I don’t doubt that the erasure of this aspect of Kurt Cobain’s essence was elided during this period because the gatekeepers were men. It was men who administrated the little websites which featured pictures, men who modded the forums. And it probably made them profoundly uncomfortable that Kurt Cobain was a feminist ally who looked heart-stoppingly beautiful in a dress. So they ignored it and avoided it.
Some of it seeped into my consciousness. I remember once arguing with a friend who didn’t like Nirvana that Kurt Cobain was a good person.
“Why?” asked my friend,
“Errr… he was against rape?” I retorted, which fell rather flat because obviously any decent person was.
I wish I’d had access, then, to what Kurt actually had to say about dealing with rape culture, because it would have helped me no end to have heard these words at the age of 15:
“The problem with groups who deal with rape is that they educate women about how to defend themselves. What really needs to be done is teaching men not to rape. Go to the source and start there.”
I’m not one for handing out cookies, but that’s a pretty important statement, and far more sophisticated than my understanding of the problem (the lyrics to Polly and Rape Me) was at the time.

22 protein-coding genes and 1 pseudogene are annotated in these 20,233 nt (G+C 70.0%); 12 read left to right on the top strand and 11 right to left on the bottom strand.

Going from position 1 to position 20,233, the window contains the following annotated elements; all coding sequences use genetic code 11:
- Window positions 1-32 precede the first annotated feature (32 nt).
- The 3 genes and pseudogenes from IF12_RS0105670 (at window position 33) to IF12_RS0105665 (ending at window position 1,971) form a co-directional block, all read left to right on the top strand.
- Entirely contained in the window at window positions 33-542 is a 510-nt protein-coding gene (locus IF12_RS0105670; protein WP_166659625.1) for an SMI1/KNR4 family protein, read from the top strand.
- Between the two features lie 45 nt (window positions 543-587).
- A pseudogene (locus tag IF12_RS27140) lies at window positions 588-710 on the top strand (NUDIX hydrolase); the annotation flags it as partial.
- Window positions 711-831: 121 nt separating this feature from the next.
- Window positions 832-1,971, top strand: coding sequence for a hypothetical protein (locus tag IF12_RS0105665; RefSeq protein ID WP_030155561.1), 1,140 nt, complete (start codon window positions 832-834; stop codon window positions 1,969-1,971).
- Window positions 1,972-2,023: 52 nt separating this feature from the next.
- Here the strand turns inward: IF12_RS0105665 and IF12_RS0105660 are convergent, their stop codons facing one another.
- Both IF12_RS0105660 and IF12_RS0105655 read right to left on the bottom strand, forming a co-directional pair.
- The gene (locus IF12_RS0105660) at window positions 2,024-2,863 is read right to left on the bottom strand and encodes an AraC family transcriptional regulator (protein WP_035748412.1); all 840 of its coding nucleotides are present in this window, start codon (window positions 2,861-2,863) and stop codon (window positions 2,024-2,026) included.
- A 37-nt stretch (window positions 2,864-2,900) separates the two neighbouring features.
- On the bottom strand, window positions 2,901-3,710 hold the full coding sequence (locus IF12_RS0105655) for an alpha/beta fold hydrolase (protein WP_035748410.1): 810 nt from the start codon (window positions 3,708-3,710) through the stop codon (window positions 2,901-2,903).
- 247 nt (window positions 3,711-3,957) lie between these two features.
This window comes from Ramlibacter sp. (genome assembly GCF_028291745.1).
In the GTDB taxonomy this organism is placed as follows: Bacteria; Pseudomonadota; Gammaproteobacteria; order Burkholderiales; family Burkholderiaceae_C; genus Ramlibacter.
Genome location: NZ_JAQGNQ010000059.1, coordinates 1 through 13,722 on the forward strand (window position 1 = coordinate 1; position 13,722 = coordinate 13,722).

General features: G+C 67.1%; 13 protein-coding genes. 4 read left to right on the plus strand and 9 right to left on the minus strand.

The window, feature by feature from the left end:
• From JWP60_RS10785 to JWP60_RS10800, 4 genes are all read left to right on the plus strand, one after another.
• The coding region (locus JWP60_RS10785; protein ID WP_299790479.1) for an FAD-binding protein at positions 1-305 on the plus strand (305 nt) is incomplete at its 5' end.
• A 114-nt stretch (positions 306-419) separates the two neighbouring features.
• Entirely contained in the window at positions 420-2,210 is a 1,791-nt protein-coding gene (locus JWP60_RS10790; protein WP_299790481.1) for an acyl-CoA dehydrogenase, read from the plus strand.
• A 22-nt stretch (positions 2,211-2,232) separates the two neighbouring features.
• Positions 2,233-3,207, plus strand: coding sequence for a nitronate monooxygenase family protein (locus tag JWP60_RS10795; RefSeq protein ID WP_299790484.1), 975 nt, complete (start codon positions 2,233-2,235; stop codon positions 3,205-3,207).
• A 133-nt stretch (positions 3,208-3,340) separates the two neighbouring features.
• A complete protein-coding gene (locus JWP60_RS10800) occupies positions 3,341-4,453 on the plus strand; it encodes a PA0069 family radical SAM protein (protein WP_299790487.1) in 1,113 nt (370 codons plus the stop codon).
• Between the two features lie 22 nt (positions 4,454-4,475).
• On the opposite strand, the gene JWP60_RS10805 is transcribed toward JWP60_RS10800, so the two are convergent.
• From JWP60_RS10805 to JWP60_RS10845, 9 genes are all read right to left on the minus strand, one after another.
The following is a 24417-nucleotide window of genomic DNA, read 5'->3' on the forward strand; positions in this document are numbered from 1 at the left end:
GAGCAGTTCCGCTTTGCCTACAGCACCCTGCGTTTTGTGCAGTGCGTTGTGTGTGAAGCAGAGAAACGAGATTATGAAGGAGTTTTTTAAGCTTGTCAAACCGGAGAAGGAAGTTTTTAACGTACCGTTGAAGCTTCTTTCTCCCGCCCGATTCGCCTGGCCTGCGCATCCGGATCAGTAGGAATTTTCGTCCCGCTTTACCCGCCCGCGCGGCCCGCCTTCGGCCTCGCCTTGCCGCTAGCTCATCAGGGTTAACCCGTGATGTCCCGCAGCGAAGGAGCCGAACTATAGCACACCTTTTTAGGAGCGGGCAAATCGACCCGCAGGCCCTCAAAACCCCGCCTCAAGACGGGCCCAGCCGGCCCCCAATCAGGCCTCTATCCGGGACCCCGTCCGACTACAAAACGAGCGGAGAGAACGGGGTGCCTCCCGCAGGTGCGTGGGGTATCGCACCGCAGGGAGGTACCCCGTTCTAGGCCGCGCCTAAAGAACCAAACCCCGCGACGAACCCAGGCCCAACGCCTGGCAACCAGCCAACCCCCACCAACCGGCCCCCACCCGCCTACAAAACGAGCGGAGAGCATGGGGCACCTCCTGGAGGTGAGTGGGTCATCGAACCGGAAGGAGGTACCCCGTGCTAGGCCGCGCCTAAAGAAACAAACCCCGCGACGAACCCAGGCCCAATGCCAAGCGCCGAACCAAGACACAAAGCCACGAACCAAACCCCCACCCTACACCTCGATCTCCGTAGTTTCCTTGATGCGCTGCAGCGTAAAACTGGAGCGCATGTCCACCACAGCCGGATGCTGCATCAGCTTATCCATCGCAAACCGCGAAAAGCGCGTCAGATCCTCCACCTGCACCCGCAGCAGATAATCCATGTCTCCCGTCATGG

I wonder how much differently things would have gone down if I’d known all about this feminine and pro-woman side to Kurt Cobain at a point in my life when I sorely needed to hear things like that. Would I have embraced–or at least not rejected–femininity that much earlier? Would I have been seduced towards feminism in my teenage years, decided to learn more about it, because my idol was into it? Or would I have simply rejected Nirvana and latched on to a band with worse politics?
I wish I’d had the chance to find out, and that for the years between Kurt’s death and information being more readily available, the feminine side to Kurt Cobain had not been hidden.